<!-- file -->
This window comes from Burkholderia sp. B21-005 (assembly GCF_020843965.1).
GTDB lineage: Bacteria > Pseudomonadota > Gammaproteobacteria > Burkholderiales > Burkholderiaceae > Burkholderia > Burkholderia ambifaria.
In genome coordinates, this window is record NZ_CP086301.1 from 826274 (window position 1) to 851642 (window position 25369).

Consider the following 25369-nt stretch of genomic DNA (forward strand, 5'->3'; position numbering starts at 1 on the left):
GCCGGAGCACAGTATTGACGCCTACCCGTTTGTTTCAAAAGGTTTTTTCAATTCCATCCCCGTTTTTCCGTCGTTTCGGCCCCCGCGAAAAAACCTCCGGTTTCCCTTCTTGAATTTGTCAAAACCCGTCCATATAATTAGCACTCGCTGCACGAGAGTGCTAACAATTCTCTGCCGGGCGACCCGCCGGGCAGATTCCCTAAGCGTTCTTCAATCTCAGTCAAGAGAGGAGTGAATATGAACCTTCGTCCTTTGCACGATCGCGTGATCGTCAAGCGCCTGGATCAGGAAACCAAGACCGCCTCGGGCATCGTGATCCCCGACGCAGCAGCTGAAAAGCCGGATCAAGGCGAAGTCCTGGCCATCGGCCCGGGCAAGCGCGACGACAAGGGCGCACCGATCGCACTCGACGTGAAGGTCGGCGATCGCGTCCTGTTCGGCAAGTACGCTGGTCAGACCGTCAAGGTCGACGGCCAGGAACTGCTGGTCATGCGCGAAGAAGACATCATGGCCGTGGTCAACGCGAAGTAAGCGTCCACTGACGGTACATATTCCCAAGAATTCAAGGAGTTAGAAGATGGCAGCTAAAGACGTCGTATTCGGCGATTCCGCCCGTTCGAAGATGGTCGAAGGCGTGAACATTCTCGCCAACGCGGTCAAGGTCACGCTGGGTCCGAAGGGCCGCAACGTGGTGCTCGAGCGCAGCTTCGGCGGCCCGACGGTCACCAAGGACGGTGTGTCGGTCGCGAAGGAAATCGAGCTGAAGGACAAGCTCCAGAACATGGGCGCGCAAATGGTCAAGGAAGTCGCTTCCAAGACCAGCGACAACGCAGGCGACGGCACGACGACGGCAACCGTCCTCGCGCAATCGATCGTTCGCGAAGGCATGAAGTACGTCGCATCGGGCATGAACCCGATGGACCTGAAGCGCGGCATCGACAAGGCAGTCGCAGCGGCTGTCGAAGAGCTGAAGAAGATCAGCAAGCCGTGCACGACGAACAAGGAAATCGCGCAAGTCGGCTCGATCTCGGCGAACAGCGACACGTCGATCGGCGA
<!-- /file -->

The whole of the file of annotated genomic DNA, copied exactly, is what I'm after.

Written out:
This window comes from Burkholderia sp. B21-005 (assembly GCF_020843965.1).
GTDB lineage: Bacteria > Pseudomonadota > Gammaproteobacteria > Burkholderiales > Burkholderiaceae > Burkholderia > Burkholderia ambifaria.
In genome coordinates, this window is record NZ_CP086301.1 from 826274 (window position 1) to 851642 (window position 25369).

Consider the following 25369-nt stretch of genomic DNA (forward strand, 5'->3'; position numbering starts at 1 on the left):
GCCGGAGCACAGTATTGACGCCTACCCGTTTGTTTCAAAAGGTTTTTTCAATTCCATCCCCGTTTTTCCGTCGTTTCGGCCCCCGCGAAAAAACCTCCGGTTTCCCTTCTTGAATTTGTCAAAACCCGTCCATATAATTAGCACTCGCTGCACGAGAGTGCTAACAATTCTCTGCCGGGCGACCCGCCGGGCAGATTCCCTAAGCGTTCTTCAATCTCAGTCAAGAGAGGAGTGAATATGAACCTTCGTCCTTTGCACGATCGCGTGATCGTCAAGCGCCTGGATCAGGAAACCAAGACCGCCTCGGGCATCGTGATCCCCGACGCAGCAGCTGAAAAGCCGGATCAAGGCGAAGTCCTGGCCATCGGCCCGGGCAAGCGCGACGACAAGGGCGCACCGATCGCACTCGACGTGAAGGTCGGCGATCGCGTCCTGTTCGGCAAGTACGCTGGTCAGACCGTCAAGGTCGACGGCCAGGAACTGCTGGTCATGCGCGAAGAAGACATCATGGCCGTGGTCAACGCGAAGTAAGCGTCCACTGACGGTACATATTCCCAAGAATTCAAGGAGTTAGAAGATGGCAGCTAAAGACGTCGTATTCGGCGATTCCGCCCGTTCGAAGATGGTCGAAGGCGTGAACATTCTCGCCAACGCGGTCAAGGTCACGCTGGGTCCGAAGGGCCGCAACGTGGTGCTCGAGCGCAGCTTCGGCGGCCCGACGGTCACCAAGGACGGTGTGTCGGTCGCGAAGGAAATCGAGCTGAAGGACAAGCTCCAGAACATGGGCGCGCAAATGGTCAAGGAAGTCGCTTCCAAGACCAGCGACAACGCAGGCGACGGCACGACGACGGCAACCGTCCTCGCGCAATCGATCGTTCGCGAAGGCATGAAGTACGTCGCATCGGGCATGAACCCGATGGACCTGAAGCGCGGCATCGACAAGGCAGTCGCAGCGGCTGTCGAAGAGCTGAAGAAGATCAGCAAGCCGTGCACGACGAACAAGGAAATCGCGCAAGTCGGCTCGATCTCGGCGAACAGCGACACGTCGATCGGCGA